Last week I took a trip out to a nearby village to visit my favourite needlework shop and bought this little treasure. The owner goes on regular buying trips to India and that is where this little pocket has come from. It's perfect for holding threads for a project.

Later this year a friend and I are running a workshop on Casalguidi embroidery (not really my decision to do this one) so I thought I'd better practise a bit and this week worked this curvy raised stem bar and some long woven picots. There is more work to be done on this yet, obviously, but I thought I'd show you what I'm currently working on.

There's more activity for the flat above the tea rooms too as I made this comfy armchair and set of pretty fabric covered suitcases.

The armchair still needs to be trimmed with braid but with some pretty cushions I think my tea room owner will be very comfortable.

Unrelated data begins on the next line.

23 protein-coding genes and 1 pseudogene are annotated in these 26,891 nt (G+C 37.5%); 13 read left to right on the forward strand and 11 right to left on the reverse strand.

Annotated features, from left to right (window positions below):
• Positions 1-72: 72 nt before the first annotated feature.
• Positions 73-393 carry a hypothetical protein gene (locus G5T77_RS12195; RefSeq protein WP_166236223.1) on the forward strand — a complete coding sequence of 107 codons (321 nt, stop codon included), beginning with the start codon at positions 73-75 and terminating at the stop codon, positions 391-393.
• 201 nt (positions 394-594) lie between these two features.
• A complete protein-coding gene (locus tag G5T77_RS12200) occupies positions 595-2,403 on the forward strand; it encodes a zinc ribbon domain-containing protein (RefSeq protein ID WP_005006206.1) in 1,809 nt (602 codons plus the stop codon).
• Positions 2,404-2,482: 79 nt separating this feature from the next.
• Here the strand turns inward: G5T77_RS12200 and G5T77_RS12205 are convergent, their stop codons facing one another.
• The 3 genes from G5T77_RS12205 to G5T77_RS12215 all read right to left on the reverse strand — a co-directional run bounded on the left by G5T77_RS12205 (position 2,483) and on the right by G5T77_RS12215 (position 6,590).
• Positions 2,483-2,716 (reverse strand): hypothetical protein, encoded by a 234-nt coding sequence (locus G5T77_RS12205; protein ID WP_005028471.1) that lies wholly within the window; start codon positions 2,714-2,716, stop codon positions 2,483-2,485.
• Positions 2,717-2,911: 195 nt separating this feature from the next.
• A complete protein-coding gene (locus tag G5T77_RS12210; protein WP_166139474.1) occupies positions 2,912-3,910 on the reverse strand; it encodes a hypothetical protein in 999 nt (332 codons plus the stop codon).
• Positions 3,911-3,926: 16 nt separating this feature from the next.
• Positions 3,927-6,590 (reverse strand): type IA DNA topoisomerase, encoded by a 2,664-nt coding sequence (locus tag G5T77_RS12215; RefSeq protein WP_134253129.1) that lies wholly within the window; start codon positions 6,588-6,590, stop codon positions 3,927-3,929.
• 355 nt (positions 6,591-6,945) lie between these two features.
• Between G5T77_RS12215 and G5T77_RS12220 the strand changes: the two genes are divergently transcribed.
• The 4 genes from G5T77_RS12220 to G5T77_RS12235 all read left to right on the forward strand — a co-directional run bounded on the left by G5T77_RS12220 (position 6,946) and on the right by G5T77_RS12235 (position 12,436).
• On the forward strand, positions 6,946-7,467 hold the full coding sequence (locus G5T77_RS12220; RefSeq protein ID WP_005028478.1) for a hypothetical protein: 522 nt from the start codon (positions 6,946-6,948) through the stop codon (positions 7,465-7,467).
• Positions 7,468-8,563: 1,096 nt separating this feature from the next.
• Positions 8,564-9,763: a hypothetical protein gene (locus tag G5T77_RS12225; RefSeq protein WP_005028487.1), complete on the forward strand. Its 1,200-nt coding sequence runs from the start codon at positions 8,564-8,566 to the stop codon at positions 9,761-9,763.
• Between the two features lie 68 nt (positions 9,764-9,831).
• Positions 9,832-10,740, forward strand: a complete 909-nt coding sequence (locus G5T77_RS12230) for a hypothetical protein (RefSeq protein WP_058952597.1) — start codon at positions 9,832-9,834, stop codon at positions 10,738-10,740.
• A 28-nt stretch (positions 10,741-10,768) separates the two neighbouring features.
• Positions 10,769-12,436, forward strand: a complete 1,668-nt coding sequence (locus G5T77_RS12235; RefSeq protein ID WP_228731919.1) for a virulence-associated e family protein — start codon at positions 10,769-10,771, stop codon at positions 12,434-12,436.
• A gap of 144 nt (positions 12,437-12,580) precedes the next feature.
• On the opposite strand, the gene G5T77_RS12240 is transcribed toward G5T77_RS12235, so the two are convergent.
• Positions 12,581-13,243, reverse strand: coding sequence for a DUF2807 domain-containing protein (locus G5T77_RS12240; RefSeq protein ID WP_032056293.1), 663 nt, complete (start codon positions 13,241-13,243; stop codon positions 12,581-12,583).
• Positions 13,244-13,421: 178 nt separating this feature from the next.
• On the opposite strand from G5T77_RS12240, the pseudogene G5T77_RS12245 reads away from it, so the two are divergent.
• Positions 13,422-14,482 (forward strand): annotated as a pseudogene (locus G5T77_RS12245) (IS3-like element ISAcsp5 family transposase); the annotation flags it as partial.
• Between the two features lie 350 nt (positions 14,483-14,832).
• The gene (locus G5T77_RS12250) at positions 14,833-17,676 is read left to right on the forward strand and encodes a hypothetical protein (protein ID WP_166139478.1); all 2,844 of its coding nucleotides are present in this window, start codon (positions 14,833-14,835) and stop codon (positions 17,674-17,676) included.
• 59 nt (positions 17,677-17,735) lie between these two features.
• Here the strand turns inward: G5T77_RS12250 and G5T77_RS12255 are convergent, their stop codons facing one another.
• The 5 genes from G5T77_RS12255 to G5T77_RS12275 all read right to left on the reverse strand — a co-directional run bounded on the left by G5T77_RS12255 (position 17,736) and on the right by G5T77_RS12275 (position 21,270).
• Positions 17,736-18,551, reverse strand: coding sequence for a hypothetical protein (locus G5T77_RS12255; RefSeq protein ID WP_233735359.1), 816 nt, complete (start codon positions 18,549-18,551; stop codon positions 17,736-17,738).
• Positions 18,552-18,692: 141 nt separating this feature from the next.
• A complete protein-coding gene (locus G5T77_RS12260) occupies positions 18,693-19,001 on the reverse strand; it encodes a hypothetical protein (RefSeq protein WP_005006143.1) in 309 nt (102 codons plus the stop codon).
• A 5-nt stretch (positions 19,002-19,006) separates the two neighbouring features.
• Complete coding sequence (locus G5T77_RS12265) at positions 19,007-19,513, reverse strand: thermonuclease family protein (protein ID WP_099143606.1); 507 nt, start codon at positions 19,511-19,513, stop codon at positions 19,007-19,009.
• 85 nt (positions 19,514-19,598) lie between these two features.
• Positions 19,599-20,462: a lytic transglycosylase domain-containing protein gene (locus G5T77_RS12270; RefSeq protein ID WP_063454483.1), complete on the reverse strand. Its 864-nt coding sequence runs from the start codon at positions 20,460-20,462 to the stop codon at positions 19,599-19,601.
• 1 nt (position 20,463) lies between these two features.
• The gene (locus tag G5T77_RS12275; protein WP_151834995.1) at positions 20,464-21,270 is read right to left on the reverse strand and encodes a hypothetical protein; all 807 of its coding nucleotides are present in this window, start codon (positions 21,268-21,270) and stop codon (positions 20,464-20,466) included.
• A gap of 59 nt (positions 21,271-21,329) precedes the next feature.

Friday, 15 March 2013

Yes, there is embroidery

I know that I've not shown you any of my embroidery and, as I'm currently working on a couple of quite large projects, I thought perhaps it was time I showed you the work in progress, rather than waiting for the completed articles. I've been making some very special pieces for someone who I know reads this blog so I can't show you those yet as I don't want to spoil the surprise. However ...

I made another couple of biscornu and I'm calling a halt to this particular project for now. Some of these will probably eventually be put into my Etsy shop but I need to hold onto them until our Embroiderers Guild biennial exhibition in September as they're intended in the short term at least to be table fillers for that event.